5 Arrangements To Make When You Have A Terminal Illness
There is no positive way to process the news that you or a loved one has a terminal illness. It is a devastating thing to hear, and the shock of the news can easily dull any sense of what it actually means for those who are left behind. However, once this initial shock wears off, it is important to turn your thoughts to practical matters and arrangements. These may not be easy to make, but they can make the transition smoother and more pain-free for everyone involved.
The time you have left should be spent figuring out how you want to spend your final days. How do you want to die? At home, surrounded by family? In a hospital or dedicated care facility, with medical support to manage pain? Whatever your preference, a hospice care team can guide you and provide much-needed support throughout the process.
Making your own funeral arrangements (including making plans with Teraloom) ensures you get exactly what you want, and it takes a huge burden off your loved ones, both emotionally and financially. A good place to start is figuring out what your preferred service and arrangements would cost, and to see how they fit with your budget. You can actually price shop and look for ways to save, leaving more money in your estate that can go toward medical bills or as an inheritance for your loved ones. Note that the average funeral costs between $7,000 and $9,000, but this can vary based on the services provided. If you’re a homeowner, you may consider refinancing your home to free up cash if you plan to prepay for your funeral.
It is easy to become confused about all the different types of paperwork you have to fill out to ensure your wishes surrounding your death and treatment are maintained. Most of these fall under the broad term “Advance Directives,” and there are two particularly important ones:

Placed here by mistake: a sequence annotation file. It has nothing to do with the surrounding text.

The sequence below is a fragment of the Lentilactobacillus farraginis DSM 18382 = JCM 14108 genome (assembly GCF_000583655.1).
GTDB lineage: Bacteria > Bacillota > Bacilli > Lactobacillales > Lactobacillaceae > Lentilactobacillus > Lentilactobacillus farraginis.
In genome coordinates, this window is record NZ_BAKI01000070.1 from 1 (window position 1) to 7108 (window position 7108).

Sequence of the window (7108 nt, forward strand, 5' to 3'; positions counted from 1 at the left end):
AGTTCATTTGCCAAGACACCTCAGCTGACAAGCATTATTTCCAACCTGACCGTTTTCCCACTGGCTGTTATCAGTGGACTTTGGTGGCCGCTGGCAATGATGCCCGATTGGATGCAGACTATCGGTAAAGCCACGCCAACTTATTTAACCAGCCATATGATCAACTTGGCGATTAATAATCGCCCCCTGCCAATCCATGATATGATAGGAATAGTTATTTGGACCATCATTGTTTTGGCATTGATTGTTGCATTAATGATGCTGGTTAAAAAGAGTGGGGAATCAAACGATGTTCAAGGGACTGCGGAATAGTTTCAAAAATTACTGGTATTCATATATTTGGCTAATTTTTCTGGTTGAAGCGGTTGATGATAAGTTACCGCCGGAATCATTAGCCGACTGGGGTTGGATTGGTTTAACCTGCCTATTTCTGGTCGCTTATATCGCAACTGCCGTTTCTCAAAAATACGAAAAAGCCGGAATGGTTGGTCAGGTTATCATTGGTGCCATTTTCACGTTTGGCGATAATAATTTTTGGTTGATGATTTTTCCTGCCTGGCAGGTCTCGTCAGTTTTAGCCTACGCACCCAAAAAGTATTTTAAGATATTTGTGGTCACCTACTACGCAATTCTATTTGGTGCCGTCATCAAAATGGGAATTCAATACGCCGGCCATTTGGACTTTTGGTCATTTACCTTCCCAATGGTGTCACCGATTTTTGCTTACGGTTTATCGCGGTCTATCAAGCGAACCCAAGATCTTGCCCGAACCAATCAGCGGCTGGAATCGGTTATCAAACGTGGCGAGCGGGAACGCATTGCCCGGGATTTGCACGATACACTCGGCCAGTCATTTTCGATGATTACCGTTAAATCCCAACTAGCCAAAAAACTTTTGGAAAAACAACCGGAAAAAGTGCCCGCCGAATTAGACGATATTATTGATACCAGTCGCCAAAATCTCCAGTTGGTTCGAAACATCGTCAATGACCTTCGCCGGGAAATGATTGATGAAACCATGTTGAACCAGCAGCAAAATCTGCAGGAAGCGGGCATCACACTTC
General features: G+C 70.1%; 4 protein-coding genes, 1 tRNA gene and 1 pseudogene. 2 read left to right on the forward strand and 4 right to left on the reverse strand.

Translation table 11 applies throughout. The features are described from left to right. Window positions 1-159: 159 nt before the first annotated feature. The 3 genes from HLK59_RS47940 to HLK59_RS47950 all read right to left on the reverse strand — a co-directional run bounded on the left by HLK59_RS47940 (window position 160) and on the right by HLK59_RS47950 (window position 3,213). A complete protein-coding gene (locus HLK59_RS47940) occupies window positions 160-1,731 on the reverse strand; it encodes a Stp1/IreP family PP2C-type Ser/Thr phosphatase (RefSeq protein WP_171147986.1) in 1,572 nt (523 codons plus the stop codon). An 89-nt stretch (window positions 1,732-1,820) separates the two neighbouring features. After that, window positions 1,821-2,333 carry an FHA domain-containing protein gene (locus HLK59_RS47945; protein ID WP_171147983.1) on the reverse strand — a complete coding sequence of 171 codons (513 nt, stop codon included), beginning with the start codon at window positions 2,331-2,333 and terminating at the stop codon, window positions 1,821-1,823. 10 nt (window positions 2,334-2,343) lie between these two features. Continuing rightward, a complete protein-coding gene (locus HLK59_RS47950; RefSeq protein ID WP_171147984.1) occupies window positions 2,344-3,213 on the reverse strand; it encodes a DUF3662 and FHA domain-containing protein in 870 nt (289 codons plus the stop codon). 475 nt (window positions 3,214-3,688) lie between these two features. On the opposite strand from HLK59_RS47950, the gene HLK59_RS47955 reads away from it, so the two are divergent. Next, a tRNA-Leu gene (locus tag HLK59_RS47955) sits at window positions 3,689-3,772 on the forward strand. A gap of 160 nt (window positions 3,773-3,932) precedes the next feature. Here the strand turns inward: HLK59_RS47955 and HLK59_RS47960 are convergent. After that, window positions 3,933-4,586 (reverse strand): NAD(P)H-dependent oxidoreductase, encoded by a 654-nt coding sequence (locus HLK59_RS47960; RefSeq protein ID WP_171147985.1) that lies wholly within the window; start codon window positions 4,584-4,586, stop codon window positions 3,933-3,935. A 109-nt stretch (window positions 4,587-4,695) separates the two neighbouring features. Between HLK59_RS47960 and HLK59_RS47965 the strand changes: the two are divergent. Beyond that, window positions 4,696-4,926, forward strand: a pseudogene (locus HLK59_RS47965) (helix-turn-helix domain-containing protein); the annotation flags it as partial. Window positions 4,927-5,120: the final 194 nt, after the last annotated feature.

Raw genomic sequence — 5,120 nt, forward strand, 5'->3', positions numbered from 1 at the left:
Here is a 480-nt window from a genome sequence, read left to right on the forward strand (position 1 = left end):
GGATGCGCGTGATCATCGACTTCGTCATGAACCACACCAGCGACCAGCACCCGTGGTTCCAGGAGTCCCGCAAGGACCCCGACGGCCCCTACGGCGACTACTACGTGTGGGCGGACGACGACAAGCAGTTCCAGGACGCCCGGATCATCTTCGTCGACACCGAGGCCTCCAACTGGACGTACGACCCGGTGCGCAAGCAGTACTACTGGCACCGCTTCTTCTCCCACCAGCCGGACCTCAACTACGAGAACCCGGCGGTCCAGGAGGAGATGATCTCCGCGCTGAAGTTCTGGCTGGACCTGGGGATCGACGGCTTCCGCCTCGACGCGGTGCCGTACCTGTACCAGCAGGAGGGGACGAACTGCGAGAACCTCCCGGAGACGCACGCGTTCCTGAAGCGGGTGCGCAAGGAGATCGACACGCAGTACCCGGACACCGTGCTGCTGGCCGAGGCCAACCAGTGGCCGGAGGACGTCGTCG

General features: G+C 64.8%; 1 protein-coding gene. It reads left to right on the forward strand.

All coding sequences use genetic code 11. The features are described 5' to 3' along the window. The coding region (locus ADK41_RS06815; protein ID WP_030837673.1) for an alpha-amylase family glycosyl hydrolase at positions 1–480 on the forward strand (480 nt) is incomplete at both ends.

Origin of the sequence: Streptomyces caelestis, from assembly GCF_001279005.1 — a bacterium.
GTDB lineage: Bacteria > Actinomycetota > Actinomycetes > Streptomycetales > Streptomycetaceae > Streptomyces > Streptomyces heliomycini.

Living Will - Sets out which medical choices you would like to be made if you are unable to make them yourself
Durable Power Of Attorney For Healthcare - Names a person to act as your proxy in case you are unable to make medical decisions
Another type of advance directive is called the Five Wishes. This clearly sets out your desires and expectations, and is the single most popular form of living will in America. If you want to use it, make sure your state accepts it as a legal document first.
Last Will And Testament
If you do not already have a last will and testament, this is the time to get it done. There are two main ways to go about it: use a free template from the internet, or hire an attorney to draft the document for you. The former is a perfectly good option if you have a simple, straightforward estate, while the latter is recommended for more complex cases.
It’s one thing to zero in on the busy work and documentation associated with your situation. But once that’s all said and done, you’re left with navigating a deluge of emotions. That’s why it’s crucial to have the appropriate support network to get you through this. This applies whether you are the one who is ill or whether it’s your loved one who has a terminal diagnosis.
On an emotional level, open and honest communication is key. No one should be forced to talk about their emotions if they are uncomfortable, but everyone involved should have at least a few people they can talk to. Forgiveness and patience are also crucial: emotions run high during these times, and there is no “perfect” way to react to this situation.
To help with practical matters, first establish things like cooking meals, helping with house upkeep, or driving to medical appointments can all be a huge source of support. Plus, it allows your loved ones the opportunity to take action when they might be feeling otherwise helpless. As you make the necessary arrangements, make sure you have someone at hand you can trust and who can assist you when everything becomes too much. It’s easy to get overwhelmed by all the decisions you are expected to make, just know don’t have to make them by yourself. If you are a loved one, make yourself available and offer to help however you can. This is not an easy journey, but by addressing these arrangements now, you can ensure you live your final days with peace and dignity.
Craig Meadows is the creator of Surviving Day One. Having dealt with three life-changing challenges in his life, he created the site to offer support to anyone going through a traumatic or difficult experience. When he isn’t working on his website, he works as an accountant and enjoys spending time with his family hiking and enjoying the outdoors.
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